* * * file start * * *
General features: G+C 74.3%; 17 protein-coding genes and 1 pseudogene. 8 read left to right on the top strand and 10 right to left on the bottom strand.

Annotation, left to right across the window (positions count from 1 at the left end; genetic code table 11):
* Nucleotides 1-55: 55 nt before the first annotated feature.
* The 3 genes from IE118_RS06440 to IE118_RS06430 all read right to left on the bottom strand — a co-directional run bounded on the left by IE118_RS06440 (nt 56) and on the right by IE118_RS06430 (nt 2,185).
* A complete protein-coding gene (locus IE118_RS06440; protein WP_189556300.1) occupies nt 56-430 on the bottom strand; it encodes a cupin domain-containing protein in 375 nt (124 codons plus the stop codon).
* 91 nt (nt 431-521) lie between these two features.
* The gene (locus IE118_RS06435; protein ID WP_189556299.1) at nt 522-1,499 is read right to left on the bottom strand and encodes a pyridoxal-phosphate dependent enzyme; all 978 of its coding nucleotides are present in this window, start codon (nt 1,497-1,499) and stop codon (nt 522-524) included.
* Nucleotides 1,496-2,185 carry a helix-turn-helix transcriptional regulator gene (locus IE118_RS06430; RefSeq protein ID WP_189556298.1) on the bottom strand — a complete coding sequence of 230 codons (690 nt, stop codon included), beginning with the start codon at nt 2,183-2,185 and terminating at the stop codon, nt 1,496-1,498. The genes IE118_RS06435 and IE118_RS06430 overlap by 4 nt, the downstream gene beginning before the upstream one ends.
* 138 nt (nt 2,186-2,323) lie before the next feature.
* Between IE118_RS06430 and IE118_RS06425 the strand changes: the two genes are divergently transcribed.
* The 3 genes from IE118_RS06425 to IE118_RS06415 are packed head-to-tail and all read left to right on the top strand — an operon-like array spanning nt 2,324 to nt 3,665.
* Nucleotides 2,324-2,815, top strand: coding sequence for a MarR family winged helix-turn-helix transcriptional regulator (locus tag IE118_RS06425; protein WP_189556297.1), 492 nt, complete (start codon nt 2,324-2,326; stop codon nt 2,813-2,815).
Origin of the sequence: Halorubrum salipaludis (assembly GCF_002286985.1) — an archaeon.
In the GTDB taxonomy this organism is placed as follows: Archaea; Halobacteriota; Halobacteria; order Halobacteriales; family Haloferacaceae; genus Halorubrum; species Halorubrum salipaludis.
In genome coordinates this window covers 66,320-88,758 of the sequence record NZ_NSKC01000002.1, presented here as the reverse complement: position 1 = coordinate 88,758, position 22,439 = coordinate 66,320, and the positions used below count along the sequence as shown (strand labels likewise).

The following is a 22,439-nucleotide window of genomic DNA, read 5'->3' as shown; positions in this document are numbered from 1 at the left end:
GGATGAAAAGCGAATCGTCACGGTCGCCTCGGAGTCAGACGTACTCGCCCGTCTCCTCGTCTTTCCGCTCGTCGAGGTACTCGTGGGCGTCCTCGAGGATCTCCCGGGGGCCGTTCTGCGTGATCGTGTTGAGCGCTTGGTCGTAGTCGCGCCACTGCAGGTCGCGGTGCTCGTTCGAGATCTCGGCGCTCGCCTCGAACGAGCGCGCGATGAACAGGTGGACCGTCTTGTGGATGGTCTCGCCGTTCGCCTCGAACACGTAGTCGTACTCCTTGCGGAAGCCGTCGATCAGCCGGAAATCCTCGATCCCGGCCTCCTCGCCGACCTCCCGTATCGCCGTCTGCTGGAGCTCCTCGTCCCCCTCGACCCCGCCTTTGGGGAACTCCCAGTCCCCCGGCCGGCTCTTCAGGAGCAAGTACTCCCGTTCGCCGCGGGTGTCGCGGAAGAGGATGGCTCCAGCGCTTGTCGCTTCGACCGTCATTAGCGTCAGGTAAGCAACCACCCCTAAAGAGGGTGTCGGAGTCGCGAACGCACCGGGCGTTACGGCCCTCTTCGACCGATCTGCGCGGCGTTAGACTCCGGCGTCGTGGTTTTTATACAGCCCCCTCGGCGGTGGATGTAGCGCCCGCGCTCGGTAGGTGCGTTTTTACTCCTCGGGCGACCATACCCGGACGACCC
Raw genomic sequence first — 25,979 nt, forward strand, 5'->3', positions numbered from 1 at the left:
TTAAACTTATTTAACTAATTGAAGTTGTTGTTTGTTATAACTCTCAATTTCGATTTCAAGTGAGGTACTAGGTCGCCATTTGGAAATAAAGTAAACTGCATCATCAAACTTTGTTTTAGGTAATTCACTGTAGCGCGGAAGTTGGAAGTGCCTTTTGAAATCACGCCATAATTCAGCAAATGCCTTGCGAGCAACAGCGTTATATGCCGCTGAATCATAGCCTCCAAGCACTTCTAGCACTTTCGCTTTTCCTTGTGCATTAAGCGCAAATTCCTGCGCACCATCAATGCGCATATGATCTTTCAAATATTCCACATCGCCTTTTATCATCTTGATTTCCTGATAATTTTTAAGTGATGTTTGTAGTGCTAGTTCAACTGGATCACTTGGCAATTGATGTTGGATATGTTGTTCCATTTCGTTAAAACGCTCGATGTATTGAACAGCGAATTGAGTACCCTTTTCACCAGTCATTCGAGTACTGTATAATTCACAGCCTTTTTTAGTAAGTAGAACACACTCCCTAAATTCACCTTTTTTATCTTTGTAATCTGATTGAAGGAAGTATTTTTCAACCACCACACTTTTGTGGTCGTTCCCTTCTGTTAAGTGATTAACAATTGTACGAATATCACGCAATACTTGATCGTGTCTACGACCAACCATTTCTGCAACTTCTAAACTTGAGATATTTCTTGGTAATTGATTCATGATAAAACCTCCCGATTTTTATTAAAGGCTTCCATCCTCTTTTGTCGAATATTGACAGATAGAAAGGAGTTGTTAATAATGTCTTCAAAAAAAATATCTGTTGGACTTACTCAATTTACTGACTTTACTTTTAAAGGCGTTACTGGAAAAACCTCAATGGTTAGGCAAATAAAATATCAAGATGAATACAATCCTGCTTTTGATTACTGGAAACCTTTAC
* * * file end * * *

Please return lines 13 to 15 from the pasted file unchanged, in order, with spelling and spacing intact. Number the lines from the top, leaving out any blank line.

Origin of the sequence: Halorubrum salipaludis (assembly GCF_002286985.1) — an archaeon.
In the GTDB taxonomy this organism is placed as follows: Archaea; Halobacteriota; Halobacteria; order Halobacteriales; family Haloferacaceae; genus Halorubrum; species Halorubrum salipaludis.
In genome coordinates this window covers 66,320-88,758 of the sequence record NZ_NSKC01000002.1, presented here as the reverse complement: position 1 = coordinate 88,758, position 22,439 = coordinate 66,320, and the positions used below count along the sequence as shown (strand labels likewise).